February 25, 2012

Values vs. Shoulds

Our values speak volumes when it comes to understanding our behaviour. I work with many people who "want to want to change" (thank you Gerry for this wonderful quote) only to beat themselves up when they don't succeed. The idea of change; of losing weight; of eating better; of becoming an exerciser is romantic enough, but our values get in the way of such a change....and there ain't nothin' wrong with that.

My suggestion to anyone looking to make a change is create a list such as this, an honest one, and see if your desired change fits in. Or if not, how can you couple it with one of your values. If you value family time and don't want to take time to exercise alone, add them into your exercise program.
I took a long time to finish grad school (ending just when they were threatening to kick me out) because of my interest in research. I participated in as much research as I could (as a research assistant...not the subject...just in case you were wondering if I bark at the moon now or something) to learn as much as I could about my subject area. We gathered data relating to why people don't exercise when they intend to and what gets in the way of their physical activity plans. It wasn't until looking over the data did I start wondering if our values aren't the ones that "get in the way" of our best laid plans. So we did another study.

Sure enough our findings suggested (and more research supports) if you value your sleep time more than getting up and working out AND you are trying to get up and work out....guess what? It won't happen (or it will be very hard and it won't happen for long). Our values drive our behaviour. So what is one to do if they value their family time over workout time? Do it with the family? The key is to try and merge values with behaviour as much as possible.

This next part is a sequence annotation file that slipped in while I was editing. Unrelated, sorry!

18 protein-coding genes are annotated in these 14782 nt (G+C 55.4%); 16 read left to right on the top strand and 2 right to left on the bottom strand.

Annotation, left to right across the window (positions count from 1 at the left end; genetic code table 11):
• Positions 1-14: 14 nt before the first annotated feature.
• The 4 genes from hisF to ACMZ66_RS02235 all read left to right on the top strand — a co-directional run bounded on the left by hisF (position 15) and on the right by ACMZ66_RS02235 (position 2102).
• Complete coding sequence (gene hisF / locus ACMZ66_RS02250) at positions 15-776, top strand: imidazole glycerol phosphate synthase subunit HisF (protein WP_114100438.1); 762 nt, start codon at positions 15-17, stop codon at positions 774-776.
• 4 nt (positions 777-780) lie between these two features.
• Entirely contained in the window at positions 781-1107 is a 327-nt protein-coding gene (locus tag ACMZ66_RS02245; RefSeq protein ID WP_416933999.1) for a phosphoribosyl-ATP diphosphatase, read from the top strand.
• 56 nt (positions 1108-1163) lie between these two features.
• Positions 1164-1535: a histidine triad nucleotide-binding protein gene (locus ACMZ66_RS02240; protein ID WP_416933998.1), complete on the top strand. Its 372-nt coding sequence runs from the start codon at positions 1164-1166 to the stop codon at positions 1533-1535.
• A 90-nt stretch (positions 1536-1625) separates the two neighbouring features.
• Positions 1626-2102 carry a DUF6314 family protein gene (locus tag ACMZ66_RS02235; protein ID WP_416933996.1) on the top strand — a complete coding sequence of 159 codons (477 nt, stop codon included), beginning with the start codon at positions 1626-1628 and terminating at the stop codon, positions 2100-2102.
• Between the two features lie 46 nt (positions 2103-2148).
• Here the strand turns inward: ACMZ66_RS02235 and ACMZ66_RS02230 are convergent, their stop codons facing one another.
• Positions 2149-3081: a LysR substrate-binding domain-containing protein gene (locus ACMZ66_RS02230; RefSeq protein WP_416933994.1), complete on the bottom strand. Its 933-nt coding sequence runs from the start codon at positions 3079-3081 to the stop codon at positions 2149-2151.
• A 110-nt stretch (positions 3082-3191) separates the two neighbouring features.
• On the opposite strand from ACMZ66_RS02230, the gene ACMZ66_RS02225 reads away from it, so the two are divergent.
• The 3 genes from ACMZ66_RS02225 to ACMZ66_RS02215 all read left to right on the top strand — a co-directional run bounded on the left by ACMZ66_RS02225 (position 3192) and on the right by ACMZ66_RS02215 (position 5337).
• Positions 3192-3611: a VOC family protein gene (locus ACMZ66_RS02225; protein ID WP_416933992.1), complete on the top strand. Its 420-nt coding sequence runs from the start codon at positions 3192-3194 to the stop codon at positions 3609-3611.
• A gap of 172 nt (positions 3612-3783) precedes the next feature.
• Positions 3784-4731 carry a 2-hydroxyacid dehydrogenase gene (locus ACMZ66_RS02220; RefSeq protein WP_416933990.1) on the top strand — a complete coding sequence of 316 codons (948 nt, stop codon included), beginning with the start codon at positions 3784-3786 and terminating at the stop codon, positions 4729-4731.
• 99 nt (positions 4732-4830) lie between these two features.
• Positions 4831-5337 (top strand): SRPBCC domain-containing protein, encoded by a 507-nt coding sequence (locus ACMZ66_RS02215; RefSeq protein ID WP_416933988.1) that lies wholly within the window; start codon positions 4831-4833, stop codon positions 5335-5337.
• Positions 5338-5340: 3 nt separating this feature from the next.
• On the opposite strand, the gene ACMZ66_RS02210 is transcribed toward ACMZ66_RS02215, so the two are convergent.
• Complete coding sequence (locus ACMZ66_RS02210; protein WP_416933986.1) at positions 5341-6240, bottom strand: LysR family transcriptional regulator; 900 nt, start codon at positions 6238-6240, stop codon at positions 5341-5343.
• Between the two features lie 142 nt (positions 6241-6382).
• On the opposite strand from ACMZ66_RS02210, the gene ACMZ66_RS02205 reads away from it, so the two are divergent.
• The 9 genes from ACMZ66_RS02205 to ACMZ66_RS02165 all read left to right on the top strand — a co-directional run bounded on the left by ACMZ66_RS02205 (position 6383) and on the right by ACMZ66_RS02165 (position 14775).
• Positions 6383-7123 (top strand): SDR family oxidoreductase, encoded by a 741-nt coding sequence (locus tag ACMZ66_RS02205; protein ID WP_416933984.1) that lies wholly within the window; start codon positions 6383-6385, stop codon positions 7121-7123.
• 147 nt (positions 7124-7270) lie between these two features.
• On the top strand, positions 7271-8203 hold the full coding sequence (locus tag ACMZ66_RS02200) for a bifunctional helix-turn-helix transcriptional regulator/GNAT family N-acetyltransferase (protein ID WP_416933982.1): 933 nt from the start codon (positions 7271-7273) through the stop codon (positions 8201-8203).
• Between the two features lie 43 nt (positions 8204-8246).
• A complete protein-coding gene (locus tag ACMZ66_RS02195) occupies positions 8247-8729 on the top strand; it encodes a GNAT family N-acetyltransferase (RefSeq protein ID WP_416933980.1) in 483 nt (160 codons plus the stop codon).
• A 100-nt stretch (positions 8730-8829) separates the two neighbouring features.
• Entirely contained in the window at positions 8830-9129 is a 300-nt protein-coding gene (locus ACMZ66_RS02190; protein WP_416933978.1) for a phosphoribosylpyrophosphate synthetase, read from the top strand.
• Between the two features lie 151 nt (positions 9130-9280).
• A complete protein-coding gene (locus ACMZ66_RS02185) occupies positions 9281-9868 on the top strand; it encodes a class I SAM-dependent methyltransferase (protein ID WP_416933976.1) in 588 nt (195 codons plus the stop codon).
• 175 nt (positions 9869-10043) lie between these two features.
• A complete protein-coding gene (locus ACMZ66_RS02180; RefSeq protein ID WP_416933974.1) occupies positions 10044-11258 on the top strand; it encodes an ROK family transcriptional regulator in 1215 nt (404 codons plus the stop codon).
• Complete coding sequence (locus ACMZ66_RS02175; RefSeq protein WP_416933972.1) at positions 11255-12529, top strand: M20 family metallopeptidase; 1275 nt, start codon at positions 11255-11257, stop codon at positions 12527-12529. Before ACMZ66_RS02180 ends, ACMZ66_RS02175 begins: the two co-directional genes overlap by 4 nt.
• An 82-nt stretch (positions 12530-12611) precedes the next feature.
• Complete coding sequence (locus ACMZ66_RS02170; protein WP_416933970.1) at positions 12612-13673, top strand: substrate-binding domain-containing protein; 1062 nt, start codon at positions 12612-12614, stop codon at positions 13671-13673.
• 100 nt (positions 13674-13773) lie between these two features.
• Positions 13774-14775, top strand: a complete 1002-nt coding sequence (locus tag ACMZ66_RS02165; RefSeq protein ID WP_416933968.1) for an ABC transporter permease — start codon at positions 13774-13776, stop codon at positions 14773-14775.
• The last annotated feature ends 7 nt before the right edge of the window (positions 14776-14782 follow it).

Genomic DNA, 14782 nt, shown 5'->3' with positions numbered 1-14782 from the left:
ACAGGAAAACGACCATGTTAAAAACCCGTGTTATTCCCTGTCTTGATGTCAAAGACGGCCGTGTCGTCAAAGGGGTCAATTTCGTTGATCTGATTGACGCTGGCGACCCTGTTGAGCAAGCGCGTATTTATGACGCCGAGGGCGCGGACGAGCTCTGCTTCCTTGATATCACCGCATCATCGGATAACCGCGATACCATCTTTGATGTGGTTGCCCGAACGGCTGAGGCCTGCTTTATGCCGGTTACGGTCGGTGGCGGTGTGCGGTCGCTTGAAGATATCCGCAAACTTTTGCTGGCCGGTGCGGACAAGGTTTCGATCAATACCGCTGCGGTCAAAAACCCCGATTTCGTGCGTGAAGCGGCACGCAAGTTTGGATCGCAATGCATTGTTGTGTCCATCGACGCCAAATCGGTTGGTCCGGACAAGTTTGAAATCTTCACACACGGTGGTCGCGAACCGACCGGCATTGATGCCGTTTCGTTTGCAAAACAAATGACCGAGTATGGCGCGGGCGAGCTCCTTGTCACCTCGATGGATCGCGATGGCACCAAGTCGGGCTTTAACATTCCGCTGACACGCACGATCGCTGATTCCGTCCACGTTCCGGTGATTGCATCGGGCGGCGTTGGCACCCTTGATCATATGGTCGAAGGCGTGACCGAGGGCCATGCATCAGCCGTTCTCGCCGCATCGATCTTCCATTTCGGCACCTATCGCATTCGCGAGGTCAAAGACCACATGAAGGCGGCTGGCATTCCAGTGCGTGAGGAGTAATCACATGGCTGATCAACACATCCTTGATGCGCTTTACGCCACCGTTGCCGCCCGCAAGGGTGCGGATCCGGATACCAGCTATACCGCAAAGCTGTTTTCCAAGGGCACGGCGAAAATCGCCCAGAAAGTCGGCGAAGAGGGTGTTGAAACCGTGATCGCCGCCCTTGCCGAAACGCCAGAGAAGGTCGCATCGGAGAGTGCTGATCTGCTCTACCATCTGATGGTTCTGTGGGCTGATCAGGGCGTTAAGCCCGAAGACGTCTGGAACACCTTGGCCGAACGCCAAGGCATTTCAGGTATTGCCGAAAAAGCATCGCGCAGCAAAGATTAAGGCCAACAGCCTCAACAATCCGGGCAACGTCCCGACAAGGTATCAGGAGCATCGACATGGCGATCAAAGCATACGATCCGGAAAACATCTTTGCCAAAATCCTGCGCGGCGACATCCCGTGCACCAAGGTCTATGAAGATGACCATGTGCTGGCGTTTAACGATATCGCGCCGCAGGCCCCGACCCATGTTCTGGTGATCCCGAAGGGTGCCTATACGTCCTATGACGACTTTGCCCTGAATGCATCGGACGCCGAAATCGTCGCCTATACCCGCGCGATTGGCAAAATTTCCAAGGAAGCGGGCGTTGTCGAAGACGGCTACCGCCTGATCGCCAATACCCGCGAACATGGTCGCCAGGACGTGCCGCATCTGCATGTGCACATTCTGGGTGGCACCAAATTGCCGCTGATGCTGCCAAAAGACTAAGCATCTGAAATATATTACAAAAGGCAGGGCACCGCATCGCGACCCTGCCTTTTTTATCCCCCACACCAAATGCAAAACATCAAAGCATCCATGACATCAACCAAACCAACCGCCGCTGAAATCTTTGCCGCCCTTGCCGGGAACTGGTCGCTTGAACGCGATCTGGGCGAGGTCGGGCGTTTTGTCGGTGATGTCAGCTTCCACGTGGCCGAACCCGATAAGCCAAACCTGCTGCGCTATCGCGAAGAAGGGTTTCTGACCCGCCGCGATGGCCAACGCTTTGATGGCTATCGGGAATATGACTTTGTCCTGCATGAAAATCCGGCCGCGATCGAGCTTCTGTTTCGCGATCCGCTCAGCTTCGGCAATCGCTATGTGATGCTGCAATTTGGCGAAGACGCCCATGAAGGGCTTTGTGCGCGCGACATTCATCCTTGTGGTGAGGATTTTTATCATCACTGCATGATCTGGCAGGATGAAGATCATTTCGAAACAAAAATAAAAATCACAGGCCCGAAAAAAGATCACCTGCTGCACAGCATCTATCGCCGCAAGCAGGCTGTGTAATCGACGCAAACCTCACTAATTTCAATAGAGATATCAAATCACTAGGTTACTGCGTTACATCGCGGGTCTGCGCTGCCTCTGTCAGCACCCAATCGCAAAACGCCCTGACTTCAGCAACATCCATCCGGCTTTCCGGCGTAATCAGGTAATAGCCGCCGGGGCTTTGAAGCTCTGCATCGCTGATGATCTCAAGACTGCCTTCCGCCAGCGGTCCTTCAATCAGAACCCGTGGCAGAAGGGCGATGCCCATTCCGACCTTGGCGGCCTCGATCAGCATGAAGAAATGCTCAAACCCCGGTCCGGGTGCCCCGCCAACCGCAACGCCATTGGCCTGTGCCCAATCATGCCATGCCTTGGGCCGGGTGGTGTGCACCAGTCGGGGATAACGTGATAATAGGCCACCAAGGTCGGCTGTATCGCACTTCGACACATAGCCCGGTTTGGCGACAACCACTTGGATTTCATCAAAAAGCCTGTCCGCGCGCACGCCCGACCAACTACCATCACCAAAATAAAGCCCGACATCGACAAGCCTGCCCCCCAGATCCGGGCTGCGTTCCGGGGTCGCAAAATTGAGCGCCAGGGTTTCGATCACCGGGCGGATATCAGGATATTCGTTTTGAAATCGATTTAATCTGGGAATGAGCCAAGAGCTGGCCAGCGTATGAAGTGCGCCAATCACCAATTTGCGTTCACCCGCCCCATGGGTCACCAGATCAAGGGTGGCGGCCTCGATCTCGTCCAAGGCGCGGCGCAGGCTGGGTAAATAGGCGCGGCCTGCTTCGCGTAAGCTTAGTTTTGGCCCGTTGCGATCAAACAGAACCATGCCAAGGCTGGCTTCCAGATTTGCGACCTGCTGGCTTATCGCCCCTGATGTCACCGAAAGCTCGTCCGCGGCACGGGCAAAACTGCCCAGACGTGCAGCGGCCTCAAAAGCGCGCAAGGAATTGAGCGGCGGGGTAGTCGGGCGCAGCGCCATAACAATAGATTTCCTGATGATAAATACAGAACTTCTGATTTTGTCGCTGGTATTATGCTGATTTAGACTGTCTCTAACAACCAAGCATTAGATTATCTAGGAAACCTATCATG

Doesn't work? Then get real with yourself and "honor" your values instead of fighting against them.  Most people want to want to become an "exerciser" but struggle with fitting exercise in; complaining of no time. The "no time" excuse is a sure sign of a value and a should are battling each other (and the should always wins)...and there's nothing wrong with that. It is all about awareness. With awareness comes understanding and by understanding why you may not take to exercise like your crazy-ass neighbour (who can jump out of bed at the crack of dawn to jog a few before work) you may stop beating up yourself for "failing" to do it yourself. 

The first question I ask my clients is why they want to change so we can get the "want to want to" out of the way. By gaining a better understanding of the motivates behind the desired change (along with getting to understand individual values) I can create a more effective change program...one that leads to actual change. It's no wonder that the average weight loss, exercise, or health change program fails.

Cool eh?  ...at least I think so.

K

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